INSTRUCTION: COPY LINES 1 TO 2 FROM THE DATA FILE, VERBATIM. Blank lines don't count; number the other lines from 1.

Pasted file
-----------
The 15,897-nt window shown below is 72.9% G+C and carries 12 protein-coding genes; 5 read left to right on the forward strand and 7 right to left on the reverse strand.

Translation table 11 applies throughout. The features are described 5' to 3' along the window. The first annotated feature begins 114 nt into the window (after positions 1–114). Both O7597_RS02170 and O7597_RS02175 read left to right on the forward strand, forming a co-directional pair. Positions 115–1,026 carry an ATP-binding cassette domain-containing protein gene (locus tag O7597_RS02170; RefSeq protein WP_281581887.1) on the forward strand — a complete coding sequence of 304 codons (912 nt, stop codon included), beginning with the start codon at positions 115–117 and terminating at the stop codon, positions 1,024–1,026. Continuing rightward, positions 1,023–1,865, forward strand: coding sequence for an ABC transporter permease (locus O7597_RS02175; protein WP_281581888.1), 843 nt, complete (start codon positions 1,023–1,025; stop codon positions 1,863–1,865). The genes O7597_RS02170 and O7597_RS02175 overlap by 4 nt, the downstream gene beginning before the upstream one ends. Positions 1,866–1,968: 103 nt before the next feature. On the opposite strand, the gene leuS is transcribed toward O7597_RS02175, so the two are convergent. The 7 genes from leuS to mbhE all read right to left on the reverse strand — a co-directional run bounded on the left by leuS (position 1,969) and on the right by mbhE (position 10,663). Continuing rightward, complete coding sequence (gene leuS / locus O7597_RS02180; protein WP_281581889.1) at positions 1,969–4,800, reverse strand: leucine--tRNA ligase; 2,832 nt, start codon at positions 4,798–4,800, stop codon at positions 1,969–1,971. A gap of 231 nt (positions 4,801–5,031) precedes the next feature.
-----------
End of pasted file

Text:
The 15,897-nt window shown below is 72.9% G+C and carries 12 protein-coding genes; 5 read left to right on the forward strand and 7 right to left on the reverse strand.

Translation table 11 applies throughout. The features are described 5' to 3' along the window. The first annotated feature begins 114 nt into the window (after positions 1–114). Both O7597_RS02170 and O7597_RS02175 read left to right on the forward strand, forming a co-directional pair. Positions 115–1,026 carry an ATP-binding cassette domain-containing protein gene (locus tag O7597_RS02170; RefSeq protein WP_281581887.1) on the forward strand — a complete coding sequence of 304 codons (912 nt, stop codon included), beginning with the start codon at positions 115–117 and terminating at the stop codon, positions 1,024–1,026. Continuing rightward, positions 1,023–1,865, forward strand: coding sequence for an ABC transporter permease (locus O7597_RS02175; protein WP_281581888.1), 843 nt, complete (start codon positions 1,023–1,025; stop codon positions 1,863–1,865). The genes O7597_RS02170 and O7597_RS02175 overlap by 4 nt, the downstream gene beginning before the upstream one ends. Positions 1,866–1,968: 103 nt before the next feature. On the opposite strand, the gene leuS is transcribed toward O7597_RS02175, so the two are convergent. The 7 genes from leuS to mbhE all read right to left on the reverse strand — a co-directional run bounded on the left by leuS (position 1,969) and on the right by mbhE (position 10,663). Continuing rightward, complete coding sequence (gene leuS / locus O7597_RS02180; protein WP_281581889.1) at positions 1,969–4,800, reverse strand: leucine--tRNA ligase; 2,832 nt, start codon at positions 4,798–4,800, stop codon at positions 1,969–1,971. A gap of 231 nt (positions 4,801–5,031) precedes the next feature.